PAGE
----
Page:Transactions of the Geological Society, 1st series, vol. 2.djvu/458
Ketterin, the nature of the rock alters, and it assumes an aspect approaching here and there to mica slate, but it is still characterized in most places by the true graywacke structure, that is to say, by grains united by a cement, the cement in this case consisting of micaceous schist instead of clay slate. At Ben Ledi the structure still more resembles that of mica slate, insomuch that but for the previous examination of the adjoining district, we should not suspect it to consist of any thing but genuine mica slate. Beyond this, and to the east of Loch Lubnaig, occurs true mica slate which constitutes the whole of this district as far as Perth. I may remark too, that the graywacke of which the character is so perfect in the lower parts of the vale of Loch Ard, becomes micaceous as we ascend the course of the stream, and that in the upper parts of the valley, it is often very difficult to ascertain under which head it is to be ranked.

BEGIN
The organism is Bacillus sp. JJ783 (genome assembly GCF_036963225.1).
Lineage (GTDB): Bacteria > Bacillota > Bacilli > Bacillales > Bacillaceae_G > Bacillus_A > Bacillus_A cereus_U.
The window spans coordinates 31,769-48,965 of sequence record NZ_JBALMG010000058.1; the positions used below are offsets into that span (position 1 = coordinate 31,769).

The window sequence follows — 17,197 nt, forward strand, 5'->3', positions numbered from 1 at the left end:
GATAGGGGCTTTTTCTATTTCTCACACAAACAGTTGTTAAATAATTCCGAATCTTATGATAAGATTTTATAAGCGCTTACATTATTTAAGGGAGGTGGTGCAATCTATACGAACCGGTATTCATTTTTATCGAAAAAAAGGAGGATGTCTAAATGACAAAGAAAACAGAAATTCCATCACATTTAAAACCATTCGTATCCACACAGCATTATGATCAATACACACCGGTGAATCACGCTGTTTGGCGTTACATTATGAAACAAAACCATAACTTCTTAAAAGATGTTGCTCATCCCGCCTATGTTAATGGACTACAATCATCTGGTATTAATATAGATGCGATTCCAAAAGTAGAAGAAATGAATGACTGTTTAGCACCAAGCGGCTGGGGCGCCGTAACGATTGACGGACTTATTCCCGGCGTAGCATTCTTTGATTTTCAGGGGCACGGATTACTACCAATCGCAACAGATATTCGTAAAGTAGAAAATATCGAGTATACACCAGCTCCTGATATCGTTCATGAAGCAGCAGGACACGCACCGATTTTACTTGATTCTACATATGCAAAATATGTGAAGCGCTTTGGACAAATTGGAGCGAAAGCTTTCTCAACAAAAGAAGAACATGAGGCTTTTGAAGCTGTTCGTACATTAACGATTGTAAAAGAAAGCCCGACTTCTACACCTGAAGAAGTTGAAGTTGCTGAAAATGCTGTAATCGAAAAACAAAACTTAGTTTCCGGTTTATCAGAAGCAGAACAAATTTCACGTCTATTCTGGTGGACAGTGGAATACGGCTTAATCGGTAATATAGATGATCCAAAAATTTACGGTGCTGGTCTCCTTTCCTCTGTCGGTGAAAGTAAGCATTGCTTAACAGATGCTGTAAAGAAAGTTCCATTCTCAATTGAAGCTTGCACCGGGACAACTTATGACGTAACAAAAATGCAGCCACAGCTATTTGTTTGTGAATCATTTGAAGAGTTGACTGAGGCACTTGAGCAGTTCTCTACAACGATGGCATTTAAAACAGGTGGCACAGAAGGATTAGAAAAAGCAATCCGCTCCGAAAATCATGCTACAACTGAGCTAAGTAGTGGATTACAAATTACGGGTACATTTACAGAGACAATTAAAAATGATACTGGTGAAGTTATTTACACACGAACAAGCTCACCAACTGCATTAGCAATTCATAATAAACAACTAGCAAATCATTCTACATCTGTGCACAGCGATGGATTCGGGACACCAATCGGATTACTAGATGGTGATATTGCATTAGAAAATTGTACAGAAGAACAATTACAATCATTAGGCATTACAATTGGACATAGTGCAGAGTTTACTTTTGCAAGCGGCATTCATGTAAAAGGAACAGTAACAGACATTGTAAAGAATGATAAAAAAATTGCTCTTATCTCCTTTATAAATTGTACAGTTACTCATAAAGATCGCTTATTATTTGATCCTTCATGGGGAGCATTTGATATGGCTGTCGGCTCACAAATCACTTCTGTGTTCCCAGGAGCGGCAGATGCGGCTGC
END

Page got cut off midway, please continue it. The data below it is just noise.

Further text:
Those who have been engaged in similar observations on an extensive tract of country, well know how difficult it is to fill up all the chasms which the nature of the ground forms in the pursuit of a series of rocks. Yet I have very little doubt that a true gradation exists here, between mica slate and graywacke slate, and that the usual intermediate member, primitive clay slate, does not occur as a necessary part of the series, but that it is irregularly alternated with the graywacke. It was with a view to these rocks, that I suggested the propriety of extending the definition of graywacke, so as to include those which contain mica slate, talc slate, and chlorite slate, as the cement of the grains, instead of limiting it to clay slate alone. In many of the rocks which occur here, the cementing ingredient appears to consist of these several substances, the rock in
- Ketterin the same as Kerne used by Shakspeare—banditti; hence Loch Ketterin and not Kathrine or Catharine as it is erroneously spelled.